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One of the highlights of last year’s St. Patrick’s Day Festivities on the Waterfront surely must have been the featured appearance of one of the country’s premiere Journey tribute bands.

From the onset I was loathe to admit the possibility that such a show could be impressive, let alone, entertaining. However, in preparation for writing a profile of the band, I heard of their studio demos.

Boy, was I ashamed.

Not only could these guys play those ridiculously over-the-top songs with what seemed like relative ease, the lead vocals were eerily similar to those of the band’s most famous – and quite gifted – singer, Steve Perry.

Armed with the knowledge that this might actually be worth seeing, I braved the River Street crowds and made my way past the Waving Girl statue to the front of the main stage for their evening set.

Although a mighty wind often threatened to dislodge the custom-made wig of the group’s Perry substitute, they put on a very entertaining show – and while I’ll be the first to admit that most tribute bands should never leave the garage – occasionally, you’ll stumble upon the perfect combination of musicians and an inspired choice for them to ape.

Journey was just such a choice, and the event gave me cause to go back and reconsider the catalog of this group that most modern music fans wouldn’t be caught dead listening to.

Perhaps more than any other FM radio staple of the 1970s and 1980s, Journey epitomized all that was giant about the most popular hard rock of the time.

Their mainstream hits were grandiose, anthemic masterworks of melody and bombast, while their album cuts were much more self-indulgent and (dare I say) experimental.

It almost seemed as if there were two completely different strategems going on in that band at once. One was concerned solely with scoring monster radio hits and filling stadiums with cheering fans, while the other was intent on proving their naysayers and critics wrong through technically-impressive rat mazes of fret, stick and keyboard work.

And, as if that weren’t enough, they were always known for their songs, rather than their light shows or pyrotechnics.

The Bay Area band was formed in 1973 by two members of Santana – guitar prodigy Neal Schon and keyboardist Greg Rollie – as well as bassist Ross Valory, vocalist George Tickner and drummer Prairie Prince. Initially, they were thought of as a progressive fusion group and were known for extended improv-heavy explorations that were a bit too pop for jazz, but not nearly structured enough for crafting radio singles.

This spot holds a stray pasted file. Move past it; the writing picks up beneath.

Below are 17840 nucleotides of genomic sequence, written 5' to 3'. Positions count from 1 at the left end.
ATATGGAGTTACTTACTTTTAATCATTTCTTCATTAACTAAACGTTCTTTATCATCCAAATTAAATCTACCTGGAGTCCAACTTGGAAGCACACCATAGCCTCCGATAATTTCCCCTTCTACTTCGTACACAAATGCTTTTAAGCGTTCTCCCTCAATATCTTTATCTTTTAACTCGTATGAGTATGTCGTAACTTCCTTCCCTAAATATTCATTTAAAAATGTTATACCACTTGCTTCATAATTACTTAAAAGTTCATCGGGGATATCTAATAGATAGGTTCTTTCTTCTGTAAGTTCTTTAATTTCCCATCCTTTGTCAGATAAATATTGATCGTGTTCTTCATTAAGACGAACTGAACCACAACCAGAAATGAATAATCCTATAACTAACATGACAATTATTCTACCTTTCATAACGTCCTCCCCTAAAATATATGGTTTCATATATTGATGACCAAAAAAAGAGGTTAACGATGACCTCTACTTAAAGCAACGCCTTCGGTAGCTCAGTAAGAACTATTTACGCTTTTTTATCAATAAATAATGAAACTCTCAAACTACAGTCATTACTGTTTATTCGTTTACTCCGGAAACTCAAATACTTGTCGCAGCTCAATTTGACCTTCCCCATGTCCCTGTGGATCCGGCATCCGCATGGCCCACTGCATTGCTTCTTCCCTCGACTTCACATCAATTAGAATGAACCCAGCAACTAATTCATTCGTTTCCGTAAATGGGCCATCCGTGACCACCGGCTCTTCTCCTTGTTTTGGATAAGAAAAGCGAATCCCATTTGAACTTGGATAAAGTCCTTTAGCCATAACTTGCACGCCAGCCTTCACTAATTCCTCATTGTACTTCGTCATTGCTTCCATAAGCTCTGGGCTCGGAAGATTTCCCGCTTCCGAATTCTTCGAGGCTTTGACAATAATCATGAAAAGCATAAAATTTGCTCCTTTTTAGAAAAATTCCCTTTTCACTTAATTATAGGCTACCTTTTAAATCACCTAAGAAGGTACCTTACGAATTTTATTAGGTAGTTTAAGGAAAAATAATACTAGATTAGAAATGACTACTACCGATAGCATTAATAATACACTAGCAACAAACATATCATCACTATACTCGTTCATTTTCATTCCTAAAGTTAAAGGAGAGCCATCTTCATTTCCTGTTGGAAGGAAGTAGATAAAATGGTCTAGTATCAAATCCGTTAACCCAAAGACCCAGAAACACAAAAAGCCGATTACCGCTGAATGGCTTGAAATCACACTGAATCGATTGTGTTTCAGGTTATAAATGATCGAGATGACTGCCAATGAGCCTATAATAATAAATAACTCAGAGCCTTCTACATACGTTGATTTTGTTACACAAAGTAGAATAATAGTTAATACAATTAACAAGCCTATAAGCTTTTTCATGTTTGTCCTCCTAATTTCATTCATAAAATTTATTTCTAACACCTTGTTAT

Numerous lineup changes followed over the next few years, which helped to push the band into what has become known as their trademark sound: highly-sophisticated and dramatic hard rock with trace elements of their prior jazz odysseys.

By the early 1980’s, their triple-album whammy of Infinity, Evolution and Captured (a live 2-LP set) saw them enjoying some of the greatest fame and success of any American band of their time. Several of their iconic hits now seem to almost define that time period, such as “Don’t Stop Believin’,” “Who’s Cryin’ Now,” and the power ballad “Open Arms” (perhaps the single greatest prom song the Western world has ever coughed up).

Though Steve Perry left the band for good in 1996 (citing health reasons and vocal problems) the group soldiered on with yet another lineup. One which featured both old and new faces.

It is that lineup which is still on the road today, touring behind an astonishing grab-bag of chart-topping megahits.

Though they parted ways with their longtime label Columbia/Sony in the winter of 2001, the band continues to record. Their latest effort, 2002’s Red 13 EP, sounds about as much like classic Journey as one could imagine.

It’s all there: Schon’s soaring guitar leads; current frontman Steve Augeri’s near-operatic vocals; the busy, technical percussion of former Bad English drummer Deen Castronovo; the bottom-heavy melodic bass of Valory; and the piercing synthesizer pads of ex-Babys member Jonathan Cain.

To date, they’ve released 20 full-length albums and sold more than 50 million records worldwide. That’s almost hard to fathom in this age of disposable bands who are dropped before their 3rd release.

Reports from the road suggest the band is regularly playing almost two straight hours of their biggest hits as well as a few obscure cuts for hardcore fans, and while I can’t say I’ll make this show, I have no doubt that while Perry has been replaced, fans of this band will likely not be disappointed with this rather impressive – and official – package.


Fri., Center Court at Harbor Town (Hilton Head).